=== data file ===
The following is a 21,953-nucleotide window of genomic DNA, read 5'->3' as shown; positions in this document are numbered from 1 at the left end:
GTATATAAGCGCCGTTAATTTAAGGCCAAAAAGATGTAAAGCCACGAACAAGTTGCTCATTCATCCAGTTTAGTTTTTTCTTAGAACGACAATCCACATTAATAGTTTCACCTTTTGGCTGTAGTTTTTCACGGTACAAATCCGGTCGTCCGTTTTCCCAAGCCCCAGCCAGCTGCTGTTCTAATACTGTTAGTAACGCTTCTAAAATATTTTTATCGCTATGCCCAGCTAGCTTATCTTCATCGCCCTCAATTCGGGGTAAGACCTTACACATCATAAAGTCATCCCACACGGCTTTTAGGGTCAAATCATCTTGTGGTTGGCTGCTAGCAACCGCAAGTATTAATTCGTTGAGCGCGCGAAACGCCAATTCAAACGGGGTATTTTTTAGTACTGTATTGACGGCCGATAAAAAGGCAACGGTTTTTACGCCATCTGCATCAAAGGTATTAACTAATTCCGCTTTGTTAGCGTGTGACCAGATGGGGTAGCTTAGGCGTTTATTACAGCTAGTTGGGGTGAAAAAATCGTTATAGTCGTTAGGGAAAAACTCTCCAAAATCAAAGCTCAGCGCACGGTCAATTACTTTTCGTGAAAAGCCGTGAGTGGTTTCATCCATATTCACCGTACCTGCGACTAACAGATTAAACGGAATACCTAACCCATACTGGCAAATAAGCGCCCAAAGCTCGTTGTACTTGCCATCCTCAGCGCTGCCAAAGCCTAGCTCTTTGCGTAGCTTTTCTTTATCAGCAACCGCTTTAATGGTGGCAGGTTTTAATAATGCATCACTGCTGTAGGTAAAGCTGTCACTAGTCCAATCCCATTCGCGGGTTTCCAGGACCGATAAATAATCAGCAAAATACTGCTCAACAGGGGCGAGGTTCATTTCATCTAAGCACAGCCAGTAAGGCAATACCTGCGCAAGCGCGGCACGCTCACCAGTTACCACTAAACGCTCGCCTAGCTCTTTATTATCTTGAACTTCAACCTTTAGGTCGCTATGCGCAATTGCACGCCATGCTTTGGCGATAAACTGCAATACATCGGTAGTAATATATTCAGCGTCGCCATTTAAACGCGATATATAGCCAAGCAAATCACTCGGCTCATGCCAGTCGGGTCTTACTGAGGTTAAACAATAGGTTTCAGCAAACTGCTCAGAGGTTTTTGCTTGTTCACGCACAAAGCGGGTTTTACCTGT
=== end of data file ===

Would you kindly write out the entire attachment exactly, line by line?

The following is a 21,953-nucleotide window of genomic DNA, read 5'->3' as shown; positions in this document are numbered from 1 at the left end:
GTATATAAGCGCCGTTAATTTAAGGCCAAAAAGATGTAAAGCCACGAACAAGTTGCTCATTCATCCAGTTTAGTTTTTTCTTAGAACGACAATCCACATTAATAGTTTCACCTTTTGGCTGTAGTTTTTCACGGTACAAATCCGGTCGTCCGTTTTCCCAAGCCCCAGCCAGCTGCTGTTCTAATACTGTTAGTAACGCTTCTAAAATATTTTTATCGCTATGCCCAGCTAGCTTATCTTCATCGCCCTCAATTCGGGGTAAGACCTTACACATCATAAAGTCATCCCACACGGCTTTTAGGGTCAAATCATCTTGTGGTTGGCTGCTAGCAACCGCAAGTATTAATTCGTTGAGCGCGCGAAACGCCAATTCAAACGGGGTATTTTTTAGTACTGTATTGACGGCCGATAAAAAGGCAACGGTTTTTACGCCATCTGCATCAAAGGTATTAACTAATTCCGCTTTGTTAGCGTGTGACCAGATGGGGTAGCTTAGGCGTTTATTACAGCTAGTTGGGGTGAAAAAATCGTTATAGTCGTTAGGGAAAAACTCTCCAAAATCAAAGCTCAGCGCACGGTCAATTACTTTTCGTGAAAAGCCGTGAGTGGTTTCATCCATATTCACCGTACCTGCGACTAACAGATTAAACGGAATACCTAACCCATACTGGCAAATAAGCGCCCAAAGCTCGTTGTACTTGCCATCCTCAGCGCTGCCAAAGCCTAGCTCTTTGCGTAGCTTTTCTTTATCAGCAACCGCTTTAATGGTGGCAGGTTTTAATAATGCATCACTGCTGTAGGTAAAGCTGTCACTAGTCCAATCCCATTCGCGGGTTTCCAGGACCGATAAATAATCAGCAAAATACTGCTCAACAGGGGCGAGGTTCATTTCATCTAAGCACAGCCAGTAAGGCAATACCTGCGCAAGCGCGGCACGCTCACCAGTTACCACTAAACGCTCGCCTAGCTCTTTATTATCTTGAACTTCAACCTTTAGGTCGCTATGCGCAATTGCACGCCATGCTTTGGCGATAAACTGCAATACATCGGTAGTAATATATTCAGCGTCGCCATTTAAACGCGATATATAGCCAAGCAAATCACTCGGCTCATGCCAGTCGGGTCTTACTGAGGTTAAACAATAGGTTTCAGCAAACTGCTCAGAGGTTTTTGCTTGTTCACGCACAAAGCGGGTTTTACCTGT